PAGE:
The internal health of your gut has a huge impact on its external appearance. Research in Nature Communications found your intestinal immune system controls how you metabolize energy, which affects your body fat. Use these foods to make sure your innards contribute to your outer abs.
Research in the British Journal of Nutrition found that these seeds are rich in alpha-linolenic acid, which can reduce gut inflammation and help you burn more fat. Theyâre also rich in fiber and omega-3 fats. Spoon generous handfuls into your next smoothie.Â
Avoid the fat-free versions and go for the plain unflavored options for your probiotic fix. Research in the British Medical Journal found that the probiotic lactobacillus cuts the rate and length of respiratory illness in long-distance runners. If you donât like dairy then try a probiotic supplement.
This oil is made of medium chain triglycerides, which help your body absorb fat. Remember, you need fat to absorb several vitamins and minerals and research in the American Journal of Clinical Nutrition found these fats helped people lose weight.Â
These have all the benefits of yogurt thanks to their high probiotic quantities. Research in FEMS Immunology & Medical Microbiology found that eating a little each day helped keep your immune system strong well into old age. Â
We used to eat fermented foods because it was a way of keeping them fresh. Today these specialty items are a tasty way to get vitamins and probiotics into your diet to improve your digestive health. Try foods like tempeh, sauerkraut, kefir and kombucha tea.
Some foods are difficult to put down, but this might not be entirely your fault. There are subtle factors that can cause you to overeat. These are the warning signs to look out for
Blue light is everywhere in a world of smartphones and TV screens. Research by the American Academy of Sleep Medicine found that blue-light exposure before and during your evening meal can increase hunger and alter your metabolism for the worse. Switch off the screens and youâll be leaner.Â
Shelling out for a new, smaller crockery set might be worth the cost. Research in the International Journal of Obesity Â found that 92% of people eat whatever is on their plate until itâs completely clean. Smaller plates mean smaller servings and less body fat.Â
Keep your mind on your meal and youâll eat less. Research in PLOS ONE Â found that people who were distracted while eating ate significantly more. Switch off Modern Family and engage with your real family to fight the fat.Â
BEING IN A RUSHÂ
A to-do list that reads like a phoneÂ book is no excuse for wolfing down yourÂ lunch. Research in the British Medical Journal found eating quickly until youâre full triples your risk of being overweight. The tortoise wins the weight-loss race.Â
Small cutlery might supersize your waistline. In a restaurant setting people who used large forks ate less than those with small ones, according to research in the Journal of Consumer Research. Bigger bites make you feel full faster.Â
As a celebrity trainer I learned early in my career that Hollywood doesnât have âbody seasonsâ. The phone rings for a movie role and you simply need to be ready.Â
It was on account of this that I found success early on in my career as a top Hollywood transformation expert. While most programmes take eight to 12 weeks to garner results, the entire methodology of my Clutch Programme is about quick and lasting transformation.
âHow?â you may ask. Well, itâsÂ one part crazy workouts thatÂ ramp up testosterone and growth hormone (GH), helping the body burn fat and build muscle simultaneously. Plus, itâs one part fat-burning and muscle-building nutrition that removes items from the diet that slow the body down. The magic is really in this principle.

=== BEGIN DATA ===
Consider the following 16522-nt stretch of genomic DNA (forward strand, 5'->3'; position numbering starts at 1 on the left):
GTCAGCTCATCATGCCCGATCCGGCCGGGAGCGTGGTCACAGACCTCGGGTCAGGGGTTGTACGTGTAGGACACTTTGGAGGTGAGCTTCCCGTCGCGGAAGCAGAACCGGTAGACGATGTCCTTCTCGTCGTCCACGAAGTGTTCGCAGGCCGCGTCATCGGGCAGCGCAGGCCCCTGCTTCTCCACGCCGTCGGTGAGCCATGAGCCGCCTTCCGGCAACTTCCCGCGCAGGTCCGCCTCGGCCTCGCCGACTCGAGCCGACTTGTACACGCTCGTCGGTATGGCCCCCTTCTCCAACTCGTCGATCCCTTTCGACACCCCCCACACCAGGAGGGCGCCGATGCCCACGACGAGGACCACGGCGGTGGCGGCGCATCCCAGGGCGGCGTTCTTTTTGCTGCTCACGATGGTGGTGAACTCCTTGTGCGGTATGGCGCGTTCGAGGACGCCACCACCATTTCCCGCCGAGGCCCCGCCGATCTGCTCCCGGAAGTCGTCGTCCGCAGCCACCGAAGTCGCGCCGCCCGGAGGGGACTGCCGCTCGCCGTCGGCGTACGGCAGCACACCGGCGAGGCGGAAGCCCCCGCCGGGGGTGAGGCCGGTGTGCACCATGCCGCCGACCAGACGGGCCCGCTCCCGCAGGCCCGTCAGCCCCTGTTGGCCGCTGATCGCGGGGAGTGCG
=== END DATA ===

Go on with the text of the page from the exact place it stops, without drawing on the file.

Think about a Ferrari for a moment. If you filled it with high-powered fuel but also placed a few pebbles of sand in the tank, what would happen? It would break the Ferrari. I equate this to people that load up on stimulants, dairy and tonnes of gluten-based carbohydrates.
Stimulants can fluctuate cortisol, dairy can be filled with all sorts of disgusting by-products such as hormones due to our modern farming practices. And gluten, whether you are intolerant or not, causes inflammation in the body, which leads to slower recovery times.Â
So letâs address the question burning a hole in your mind right now: âHow can Â people who are shredded claim to eat all of these foods?â
Well, in the spirit of total honesty,Â the answer is either great genetics or drugs. âWait, fitness models take drugs to look like that? But they said they were all-natural.â
Unfortunately, itâs true. There is rampant use of steroids and GH in the fitness industry. I for one would like to see mandatory drug-testing of all models and competitors so people know whoâs natural and who isnât, so they can choose whose diet and workout plan they want to follow.
The truth is, when the body is on these sorts of drugs it can process just about anything, which means that if youâre drug-free then you must take things like dairy, gluten and excessive stimulants into account.Â
So having said all of that, whatâs the fastest way to get shredded for summer? Two words. Clutch. Cut. Three more words: Free on Bodybuilding.com. Clutch Cut is a three-week circuit-training programme designed to help you lose 10â15lb fat and define lean muscle.
But if youâre not looking to start an entirely new programme, here are my five top tips for shredding fat.
FASTED CARDIO IN THE AM
Twenty-five minutes fasted cardio in the morning will help your body incinerate fat. Do this five days a week for two weeks. If you are going to lift directly following, make sure you have a protein shake containing at least 25g carbohydrates before starting resistance training. Also, take BCAAs before and after your cardio.